Forty-three states and the U.S. Territory of Puerto Rico have brought a lawsuit against Teva Pharmaceuticals and an estimated 20 other companies, including Mylan Pharmaceuticals and Pfizer, alleging collusion and pricing fixing for generic drugs that raised the cost to consumers by more than 1,000 percent for some prescriptions.
Teva and its competitors sought to use the collusive nature on the industry to significantly raise prices on as many drugs as possible, the lawsuit filed May 10 stated. This included generic drugs to treat HIV, kidney disease, high blood pressure, high cholesterol and attention deficit disorder.
"In order to accomplish that objective, Teva selected a core group of competitors with which it already had very profitable collusive relationships -- Teva referred to them as 'high quality' competitors -- and targeted drugs where they overlapped," the lawsuit said. "Teva had understandings with its highest quality competitors to lead and follow each other's price increases, and did so with frequency and success, resulting in many billions of dollars of harm to the national economy over a period of several years."
Teva raised prices on about 112 generic drugs between July 2013 and January 2015, according to the lawsuit. Of the 112, Teva allegedly colluded with its competitors on at least 86 drugs.
The size of the price increases varied, but some were well over 1,000 percent, according to the lawsuit.
Because of the collusion, Teva reduced competition in the generic market for more than 100 different generic drugs. Generics account for nearly 90 percent of all prescriptions written.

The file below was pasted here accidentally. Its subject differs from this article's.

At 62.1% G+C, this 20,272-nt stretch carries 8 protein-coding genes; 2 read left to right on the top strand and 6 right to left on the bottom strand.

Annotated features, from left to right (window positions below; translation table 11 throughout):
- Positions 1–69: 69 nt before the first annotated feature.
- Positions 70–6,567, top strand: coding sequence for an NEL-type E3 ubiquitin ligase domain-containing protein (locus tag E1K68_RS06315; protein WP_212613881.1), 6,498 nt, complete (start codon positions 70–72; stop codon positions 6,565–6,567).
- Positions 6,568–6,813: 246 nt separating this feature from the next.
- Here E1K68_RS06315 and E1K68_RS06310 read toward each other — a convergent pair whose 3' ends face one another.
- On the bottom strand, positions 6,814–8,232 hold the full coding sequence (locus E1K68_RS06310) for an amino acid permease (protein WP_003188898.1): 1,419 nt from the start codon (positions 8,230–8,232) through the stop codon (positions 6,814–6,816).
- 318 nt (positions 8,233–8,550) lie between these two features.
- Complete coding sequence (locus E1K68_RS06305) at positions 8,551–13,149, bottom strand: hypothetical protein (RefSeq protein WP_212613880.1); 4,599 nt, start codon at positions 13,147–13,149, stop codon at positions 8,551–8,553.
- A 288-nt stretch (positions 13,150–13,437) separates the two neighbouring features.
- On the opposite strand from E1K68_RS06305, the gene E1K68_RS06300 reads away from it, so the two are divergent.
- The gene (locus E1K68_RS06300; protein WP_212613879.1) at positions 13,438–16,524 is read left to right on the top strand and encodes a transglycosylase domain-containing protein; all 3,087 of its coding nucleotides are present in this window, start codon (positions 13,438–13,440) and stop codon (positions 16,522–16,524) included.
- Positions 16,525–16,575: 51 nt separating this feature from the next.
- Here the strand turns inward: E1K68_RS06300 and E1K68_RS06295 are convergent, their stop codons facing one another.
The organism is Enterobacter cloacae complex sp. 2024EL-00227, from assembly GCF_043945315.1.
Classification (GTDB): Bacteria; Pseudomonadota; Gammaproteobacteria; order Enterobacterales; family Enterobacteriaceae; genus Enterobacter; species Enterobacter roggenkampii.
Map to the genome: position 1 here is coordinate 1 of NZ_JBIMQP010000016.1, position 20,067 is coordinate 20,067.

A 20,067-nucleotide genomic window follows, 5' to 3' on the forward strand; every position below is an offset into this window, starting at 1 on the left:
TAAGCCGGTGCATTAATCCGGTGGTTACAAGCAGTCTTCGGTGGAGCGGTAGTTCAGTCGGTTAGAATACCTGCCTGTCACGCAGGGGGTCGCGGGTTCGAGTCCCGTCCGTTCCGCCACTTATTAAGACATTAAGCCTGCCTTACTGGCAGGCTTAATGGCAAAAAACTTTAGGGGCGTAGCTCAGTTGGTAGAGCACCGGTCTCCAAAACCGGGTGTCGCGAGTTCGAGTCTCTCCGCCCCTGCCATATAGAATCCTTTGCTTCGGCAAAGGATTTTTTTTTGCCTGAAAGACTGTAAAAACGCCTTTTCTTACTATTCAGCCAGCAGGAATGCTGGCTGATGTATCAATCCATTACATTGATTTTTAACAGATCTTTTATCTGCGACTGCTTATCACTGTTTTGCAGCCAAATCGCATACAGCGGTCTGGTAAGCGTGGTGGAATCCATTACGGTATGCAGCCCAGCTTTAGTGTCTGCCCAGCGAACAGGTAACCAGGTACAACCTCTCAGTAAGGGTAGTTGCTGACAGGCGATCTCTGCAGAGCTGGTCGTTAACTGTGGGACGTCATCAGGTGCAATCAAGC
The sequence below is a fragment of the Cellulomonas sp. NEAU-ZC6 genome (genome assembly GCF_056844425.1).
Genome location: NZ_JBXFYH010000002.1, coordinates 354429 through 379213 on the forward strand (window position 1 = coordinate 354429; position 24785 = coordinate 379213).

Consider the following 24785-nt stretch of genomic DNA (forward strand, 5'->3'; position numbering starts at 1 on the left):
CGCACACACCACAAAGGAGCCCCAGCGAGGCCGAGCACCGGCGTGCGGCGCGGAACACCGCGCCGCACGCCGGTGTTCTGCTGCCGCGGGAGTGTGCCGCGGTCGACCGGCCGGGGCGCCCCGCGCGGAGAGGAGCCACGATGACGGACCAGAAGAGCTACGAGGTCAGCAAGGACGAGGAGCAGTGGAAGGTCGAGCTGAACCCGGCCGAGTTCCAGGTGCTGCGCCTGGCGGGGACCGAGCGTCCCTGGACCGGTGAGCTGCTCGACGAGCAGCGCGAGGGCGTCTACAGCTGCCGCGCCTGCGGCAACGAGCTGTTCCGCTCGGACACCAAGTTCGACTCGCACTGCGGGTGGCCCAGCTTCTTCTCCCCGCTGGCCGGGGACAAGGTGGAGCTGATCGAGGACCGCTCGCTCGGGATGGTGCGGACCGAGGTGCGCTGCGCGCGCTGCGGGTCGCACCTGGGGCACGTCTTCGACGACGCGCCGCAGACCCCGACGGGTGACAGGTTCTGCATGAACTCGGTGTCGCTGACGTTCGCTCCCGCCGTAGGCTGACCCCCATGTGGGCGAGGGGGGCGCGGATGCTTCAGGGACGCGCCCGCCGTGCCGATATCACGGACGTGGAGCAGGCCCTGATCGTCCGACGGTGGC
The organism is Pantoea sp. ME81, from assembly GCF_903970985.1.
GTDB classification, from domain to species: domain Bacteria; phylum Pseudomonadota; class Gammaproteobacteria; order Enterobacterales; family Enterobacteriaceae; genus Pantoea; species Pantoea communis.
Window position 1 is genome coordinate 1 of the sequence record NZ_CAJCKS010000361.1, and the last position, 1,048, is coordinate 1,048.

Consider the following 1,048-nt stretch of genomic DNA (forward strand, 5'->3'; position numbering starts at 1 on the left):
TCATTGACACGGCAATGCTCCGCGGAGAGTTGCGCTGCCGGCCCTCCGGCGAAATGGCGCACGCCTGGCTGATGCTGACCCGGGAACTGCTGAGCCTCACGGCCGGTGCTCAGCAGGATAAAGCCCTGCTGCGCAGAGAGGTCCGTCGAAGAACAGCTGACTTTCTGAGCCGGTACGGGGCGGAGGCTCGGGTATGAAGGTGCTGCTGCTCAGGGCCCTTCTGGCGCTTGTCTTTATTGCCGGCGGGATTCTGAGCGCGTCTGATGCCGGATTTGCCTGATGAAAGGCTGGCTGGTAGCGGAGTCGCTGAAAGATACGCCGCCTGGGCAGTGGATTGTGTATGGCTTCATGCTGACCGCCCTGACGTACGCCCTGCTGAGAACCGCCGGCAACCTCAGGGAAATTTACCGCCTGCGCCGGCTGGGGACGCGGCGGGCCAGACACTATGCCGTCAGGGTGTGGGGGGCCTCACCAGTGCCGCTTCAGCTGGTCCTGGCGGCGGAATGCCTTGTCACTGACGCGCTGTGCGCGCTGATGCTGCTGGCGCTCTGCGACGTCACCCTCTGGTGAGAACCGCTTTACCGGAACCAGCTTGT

The lawsuit said the conduct on the part of drug manufacturers is pervasive and industry-wide, to avoid price erosion and maintain inflated pricing. They divide up market share by either refusing to bid for particular customers or providing a cover bid they know will not be accepted.
The defendants knew their conduct was unlawful, the states contend.
Generic drugs were among the few bargains in healthcare, the lawsuit said.
When a generic enters to the market, the manufacturer prices its product slightly lower than the brand-name manufacture.
When a second generic enters the market, the average generic price is reduced to nearly half the brand-name price.
However, generic manufacturers in the industry have traditionally operated on the understanding of non-competition to avoid price erosion.
"Rather than enter a particular generic drug market by competing on price in order to gain market share, competitors in the generic drug industry would systematically and routinely communicate with one another directly, divvy up customers to create an artificial equilibrium in the market, and then maintain anti-competitively high prices," the lawsuit stated. "This 'fair share' understanding was not the result of independent decision making by individual companies to avoid competing with one another. Rather, it was the direct result of specific discussion, negotiation and collusion among industry participants over the course of many years."
Connecticut began an investigation into drug pricing in 2014, which was eventually expanded by 48 additional states and U.S. territories. After Connecticut opened its investigation, the Department of Justice Antitrust Division convened a criminal grand jury investigation, according to the lawsuit.
The plaintiffs are seeking a finding that the actions by the defendants violated federal and state antitrust and consumer protection laws. They are asking for a permanent injunction to keep them from continuing their illegal conduct, a "disgorgement" of gains, plus damages and civil penalties.
Drug makers operate under the Hatch-Waxman Act of 1984 to balance two conflicting interests: to encourage drug innovation and to promote competition between brand and generic drugs.
Generic drug manufacturers argue that significant price increases are due to a myriad of benign factors such as industry consolidation, FDA-mandated plant closures, or elimination of unprofitable generic drug product lines, the lawsuit said.
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